'Biggest VAT ring' cracked by Customs: Treasury estimated to have lost pounds 10m
Saturday 27 March 1993
More than pounds 10m is estimated to have been lost to the Treasury in a network of illegal gold transactions - involving 10 tons of the precious metal worth pounds 60m - between a complex series of 'front' companies.
On Thursday investigators arrested 25 people in raids on addresses in London, Sussex, Avon, the West Midlands and the Home Counties marking the culmination of the nine-month long Operation Erie II.
Several business premises were also searched and 36kg (79lbs) of gold seized from a car arriving by ferry at Dover. Another 5kg (11lbs) were found at Heathrow airport, taking the value of the seizures to pounds 300,000.
According to Customs, the gold was being brought into Britain from Belgium where it had been bought legally at the local rate of VAT of 1 per cent.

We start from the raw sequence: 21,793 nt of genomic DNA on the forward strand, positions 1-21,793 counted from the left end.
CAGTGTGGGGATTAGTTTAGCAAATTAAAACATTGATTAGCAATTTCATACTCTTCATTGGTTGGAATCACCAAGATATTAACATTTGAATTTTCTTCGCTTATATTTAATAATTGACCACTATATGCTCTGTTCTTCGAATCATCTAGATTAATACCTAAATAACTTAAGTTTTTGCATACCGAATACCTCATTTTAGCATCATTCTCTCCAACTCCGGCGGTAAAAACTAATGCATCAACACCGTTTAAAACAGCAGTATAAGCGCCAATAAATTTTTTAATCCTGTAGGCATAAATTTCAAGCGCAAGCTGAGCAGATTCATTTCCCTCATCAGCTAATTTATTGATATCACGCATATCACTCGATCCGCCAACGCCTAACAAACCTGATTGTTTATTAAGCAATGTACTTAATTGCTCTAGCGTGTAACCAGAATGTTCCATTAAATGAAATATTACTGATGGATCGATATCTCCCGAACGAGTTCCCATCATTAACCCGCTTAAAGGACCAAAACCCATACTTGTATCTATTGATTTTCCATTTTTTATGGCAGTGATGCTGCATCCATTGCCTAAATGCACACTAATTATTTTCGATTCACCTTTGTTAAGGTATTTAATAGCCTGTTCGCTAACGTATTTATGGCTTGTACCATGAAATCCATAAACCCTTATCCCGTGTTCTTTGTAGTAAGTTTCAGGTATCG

Once in Britain, it was usually then smelted down before being sold on to British gold dealers who would include in the price they paid for it VAT at 17.5 per cent - the UK rate.
However, this money did not find its way to the coffers of the Customs and Excise as it should have done. Instead it was laundered through a series of bogus transactions between false companies. Until the start of this year the gold had to be smuggled into Britain to avoid payment of VAT on entry into the country.
But with the advent of the European single market it has been possible to bring it across openly - prompting the fraudsters to massively step up the scale of their operations.
Customs officials paid tribute to the help they received from the Belgian federal police and the French customs service in breaking the fraud ring.
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